Dynamic changes in the osteoclast cytoskeleton in response to growth factors and cell attachment are controlled by beta3 integrin.

Faccio R, Novack DV, Zallone A, Ross FP, Teitelbaum SL - J. Cell Biol. (2003)

S752 in the β3 cytoplasmic domain regulates integrin localization. Mature β3−/− OCs transduced with the indicated β3 mutants were generated in the presence of RANKL and high dose M-CSF on glass coverslips (A) or dentin (B). Cells were stained with an anti–human β3 mAb (1A2) (red) and with FITC–phalloidin to detect actin distribution (green) and analyzed by confocal microscopy. Merged pseudocolored images obtained from the same confocal plane show the colocalization of β3 and F-actin in yellow. (A) OCs on coverslips bearing hβ3 WT or hβ3 Y747F/Y759F organize αvβ3 (a and j) in a donut-like structure, around the F-actin core (b and k) of podosomes (merged on c and l). β3-ΔC (d and e) or the S752P mutation (g and h) fail to organize around the F-actin core, but are diffuse on the cell surface (merged on f and i). (B) β3 WT or β3 Y747F/Y759F integrin (a and j) and actin (b and k) in OCs grown on dentin form well-defined, colocalizing rings (merged on c and l). In contrast, in β3-ΔC or β3 S752P mutants, the integrin (d and g) is diffusely distributed and fails to localize with the actin ring (e and h, merged in f and i). Bars, 5 μm.
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Related In: Results  -  Collection

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fig2: S752 in the β3 cytoplasmic domain regulates integrin localization. Mature β3−/− OCs transduced with the indicated β3 mutants were generated in the presence of RANKL and high dose M-CSF on glass coverslips (A) or dentin (B). Cells were stained with an anti–human β3 mAb (1A2) (red) and with FITC–phalloidin to detect actin distribution (green) and analyzed by confocal microscopy. Merged pseudocolored images obtained from the same confocal plane show the colocalization of β3 and F-actin in yellow. (A) OCs on coverslips bearing hβ3 WT or hβ3 Y747F/Y759F organize αvβ3 (a and j) in a donut-like structure, around the F-actin core (b and k) of podosomes (merged on c and l). β3-ΔC (d and e) or the S752P mutation (g and h) fail to organize around the F-actin core, but are diffuse on the cell surface (merged on f and i). (B) β3 WT or β3 Y747F/Y759F integrin (a and j) and actin (b and k) in OCs grown on dentin form well-defined, colocalizing rings (merged on c and l). In contrast, in β3-ΔC or β3 S752P mutants, the integrin (d and g) is diffusely distributed and fails to localize with the actin ring (e and h, merged in f and i). Bars, 5 μm.
Mentions: To delineate actin organization, OCs expressing the various mutants were immunostained with the anti–human β3 mAb 1A2 and costained with FITC–phalloidin (Fig. 2 A). The β3 integrin is organized in rosette-like structures, surrounding a core of F-actin bundles, in podosomes as previously described (Faccio et al., 2002). In nonresorbing OCs on glass, podosomes accumulate at high density at the periphery, yielding a row of actin dots flanked on each side by β3 integrin bands. This organization is present in β3−/− OCs bearing β3 WT or the β3 Y747F/Y759F mutation. Lack of functional β3, as in β3-ΔC and β3 S752P mutants, completely abrogates the distribution of the integrin around the peripheral ring of F-actin, despite the normal appearance of the actin cytoskeleton. Similar results were obtained with another anti–human β3 mAb, AP3 (unpublished data). Interestingly other cytoskeletal components, including talin and vinculin, remain normally distributed in the podosomes of all mutants (see Fig. S2, available at http://www.jcb.org/cgi/content/full/jcb.200212082/DC1).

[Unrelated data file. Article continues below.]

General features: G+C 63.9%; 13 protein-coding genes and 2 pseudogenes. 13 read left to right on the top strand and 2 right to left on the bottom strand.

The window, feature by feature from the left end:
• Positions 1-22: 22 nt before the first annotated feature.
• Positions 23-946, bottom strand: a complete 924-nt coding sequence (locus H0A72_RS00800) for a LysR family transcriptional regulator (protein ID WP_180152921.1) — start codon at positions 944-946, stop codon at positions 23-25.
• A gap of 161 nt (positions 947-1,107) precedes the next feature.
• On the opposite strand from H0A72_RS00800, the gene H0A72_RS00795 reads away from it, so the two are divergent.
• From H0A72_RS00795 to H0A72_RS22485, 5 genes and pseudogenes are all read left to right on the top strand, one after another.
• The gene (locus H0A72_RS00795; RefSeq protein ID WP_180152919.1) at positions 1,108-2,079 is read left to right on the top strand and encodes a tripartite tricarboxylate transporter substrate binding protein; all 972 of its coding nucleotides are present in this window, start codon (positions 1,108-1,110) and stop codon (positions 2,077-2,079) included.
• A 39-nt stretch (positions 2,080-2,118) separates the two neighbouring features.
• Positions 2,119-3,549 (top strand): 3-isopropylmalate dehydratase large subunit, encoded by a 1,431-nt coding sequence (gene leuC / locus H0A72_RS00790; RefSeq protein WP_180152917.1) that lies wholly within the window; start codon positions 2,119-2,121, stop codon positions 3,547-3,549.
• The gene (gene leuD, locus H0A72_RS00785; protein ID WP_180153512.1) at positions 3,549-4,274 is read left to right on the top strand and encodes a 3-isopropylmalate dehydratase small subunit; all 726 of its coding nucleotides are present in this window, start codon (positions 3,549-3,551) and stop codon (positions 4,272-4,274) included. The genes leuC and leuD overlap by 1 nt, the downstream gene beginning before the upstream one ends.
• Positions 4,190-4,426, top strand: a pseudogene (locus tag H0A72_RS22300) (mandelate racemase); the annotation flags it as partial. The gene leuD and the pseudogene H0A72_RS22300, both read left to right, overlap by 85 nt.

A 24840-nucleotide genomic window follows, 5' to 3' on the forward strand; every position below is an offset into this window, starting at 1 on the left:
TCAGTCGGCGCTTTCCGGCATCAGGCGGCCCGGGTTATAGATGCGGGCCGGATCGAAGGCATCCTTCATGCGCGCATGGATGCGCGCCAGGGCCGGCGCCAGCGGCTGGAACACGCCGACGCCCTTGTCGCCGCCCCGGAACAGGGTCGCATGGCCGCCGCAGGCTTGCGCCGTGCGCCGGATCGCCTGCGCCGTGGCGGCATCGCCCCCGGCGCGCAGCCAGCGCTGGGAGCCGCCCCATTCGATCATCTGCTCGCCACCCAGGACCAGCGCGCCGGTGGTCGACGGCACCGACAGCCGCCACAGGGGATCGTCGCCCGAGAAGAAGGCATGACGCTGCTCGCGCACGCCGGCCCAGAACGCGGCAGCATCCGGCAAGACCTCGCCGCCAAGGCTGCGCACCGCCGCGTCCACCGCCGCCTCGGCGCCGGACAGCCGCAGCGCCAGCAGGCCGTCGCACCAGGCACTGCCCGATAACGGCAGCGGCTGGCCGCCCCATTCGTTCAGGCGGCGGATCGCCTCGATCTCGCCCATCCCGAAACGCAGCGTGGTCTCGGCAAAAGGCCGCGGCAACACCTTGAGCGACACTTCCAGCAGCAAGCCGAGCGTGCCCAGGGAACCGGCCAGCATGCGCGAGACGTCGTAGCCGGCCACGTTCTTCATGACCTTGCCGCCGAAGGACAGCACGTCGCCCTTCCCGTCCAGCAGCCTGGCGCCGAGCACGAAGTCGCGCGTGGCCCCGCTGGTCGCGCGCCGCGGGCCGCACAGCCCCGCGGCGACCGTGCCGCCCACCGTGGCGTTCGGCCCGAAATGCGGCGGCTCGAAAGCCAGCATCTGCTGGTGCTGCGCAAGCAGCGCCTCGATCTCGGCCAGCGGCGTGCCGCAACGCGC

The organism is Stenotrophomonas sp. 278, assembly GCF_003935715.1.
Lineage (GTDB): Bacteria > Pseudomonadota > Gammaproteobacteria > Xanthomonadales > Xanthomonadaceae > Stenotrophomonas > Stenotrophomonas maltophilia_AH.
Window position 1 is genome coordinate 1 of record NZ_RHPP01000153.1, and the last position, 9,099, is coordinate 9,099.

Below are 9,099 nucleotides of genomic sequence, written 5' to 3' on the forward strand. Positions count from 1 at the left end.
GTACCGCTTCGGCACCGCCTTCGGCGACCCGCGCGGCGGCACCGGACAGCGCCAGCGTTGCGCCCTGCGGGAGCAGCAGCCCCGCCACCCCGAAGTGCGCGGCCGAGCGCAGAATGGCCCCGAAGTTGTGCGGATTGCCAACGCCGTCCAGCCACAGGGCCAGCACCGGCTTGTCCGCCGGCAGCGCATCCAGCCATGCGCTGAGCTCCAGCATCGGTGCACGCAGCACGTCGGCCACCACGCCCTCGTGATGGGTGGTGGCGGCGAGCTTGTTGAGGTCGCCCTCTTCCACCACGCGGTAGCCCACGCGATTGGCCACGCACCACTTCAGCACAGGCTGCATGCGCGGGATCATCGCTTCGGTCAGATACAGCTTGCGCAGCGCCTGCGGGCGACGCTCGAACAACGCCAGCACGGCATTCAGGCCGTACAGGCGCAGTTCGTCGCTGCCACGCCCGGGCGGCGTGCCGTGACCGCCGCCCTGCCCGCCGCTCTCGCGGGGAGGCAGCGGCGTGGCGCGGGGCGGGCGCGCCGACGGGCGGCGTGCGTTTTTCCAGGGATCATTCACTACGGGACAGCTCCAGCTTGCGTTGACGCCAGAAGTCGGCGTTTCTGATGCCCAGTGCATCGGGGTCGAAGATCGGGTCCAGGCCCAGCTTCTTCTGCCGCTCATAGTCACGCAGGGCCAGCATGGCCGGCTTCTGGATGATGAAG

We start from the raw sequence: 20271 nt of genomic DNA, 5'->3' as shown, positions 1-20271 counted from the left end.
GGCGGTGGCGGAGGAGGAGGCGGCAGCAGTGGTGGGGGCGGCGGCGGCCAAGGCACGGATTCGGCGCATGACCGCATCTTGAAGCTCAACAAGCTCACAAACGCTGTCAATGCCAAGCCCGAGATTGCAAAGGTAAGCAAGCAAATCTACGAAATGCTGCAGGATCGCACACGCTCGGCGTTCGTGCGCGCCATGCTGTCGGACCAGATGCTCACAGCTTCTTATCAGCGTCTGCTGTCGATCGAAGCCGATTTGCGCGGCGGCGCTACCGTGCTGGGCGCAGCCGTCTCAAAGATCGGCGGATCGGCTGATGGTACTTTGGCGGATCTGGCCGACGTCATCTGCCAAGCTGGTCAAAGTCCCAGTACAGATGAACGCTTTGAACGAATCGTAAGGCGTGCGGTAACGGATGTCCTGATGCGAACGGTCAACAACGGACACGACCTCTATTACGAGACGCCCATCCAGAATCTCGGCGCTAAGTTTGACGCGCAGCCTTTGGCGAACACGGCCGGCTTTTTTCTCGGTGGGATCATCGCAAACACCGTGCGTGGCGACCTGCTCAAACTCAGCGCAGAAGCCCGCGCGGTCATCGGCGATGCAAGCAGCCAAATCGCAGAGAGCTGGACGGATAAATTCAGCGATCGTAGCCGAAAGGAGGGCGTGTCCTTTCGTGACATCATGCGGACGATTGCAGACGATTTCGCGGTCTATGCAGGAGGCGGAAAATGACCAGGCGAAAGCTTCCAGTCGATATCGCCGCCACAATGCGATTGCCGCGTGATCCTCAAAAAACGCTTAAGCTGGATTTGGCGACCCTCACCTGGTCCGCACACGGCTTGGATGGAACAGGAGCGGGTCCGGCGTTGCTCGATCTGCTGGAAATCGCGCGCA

Bottom Line: Because growth factors such as macrophage colony-stimulating factor and hepatocyte growth factor affect integrin activation and function via inside-out signaling, a process requiring the beta integrin cytoplasmic tail, we examined the effect of these growth factors on OC precursors.Instead, its activation is dependent upon intracellular calcium, and on the beta2 integrin.Thus, the beta3 cytoplasmic domain is responsible for activation of specific intracellular signals leading to cytoskeletal reorganization critical for OC function.

View Article: PubMed Central - PubMed

Affiliation: Department of Pathology, Washington University School of Medicine, 216 South Kingshighway, St. Louis, MO 63110, USA.

ABSTRACT
The beta3 integrin cytoplasmic domain, and specifically S752, is critical for integrin localization and osteoclast (OC) function. Because growth factors such as macrophage colony-stimulating factor and hepatocyte growth factor affect integrin activation and function via inside-out signaling, a process requiring the beta integrin cytoplasmic tail, we examined the effect of these growth factors on OC precursors. To this end, we retrovirally expressed various beta3 integrins with cytoplasmic tail mutations in beta3-deficient OC precursors. We find that S752 in the beta3 cytoplasmic tail is required for growth factor-induced integrin activation, cytoskeletal reorganization, and membrane protrusion, thereby affecting OC adhesion, migration, and bone resorption. The small GTPases Rho and Rac mediate cytoskeletal reorganization, and activation of each is defective in OC precursors lacking a functional beta3 subunit. Activation of the upstream mediators c-Src and c-Cbl is also dependent on beta3. Interestingly, although the FAK-related kinase Pyk2 interacts with c-Src and c-Cbl, its activation is not disrupted in the absence of functional beta3. Instead, its activation is dependent upon intracellular calcium, and on the beta2 integrin. Thus, the beta3 cytoplasmic domain is responsible for activation of specific intracellular signals leading to cytoskeletal reorganization critical for OC function.

Show MeSH
Related in: MedlinePlus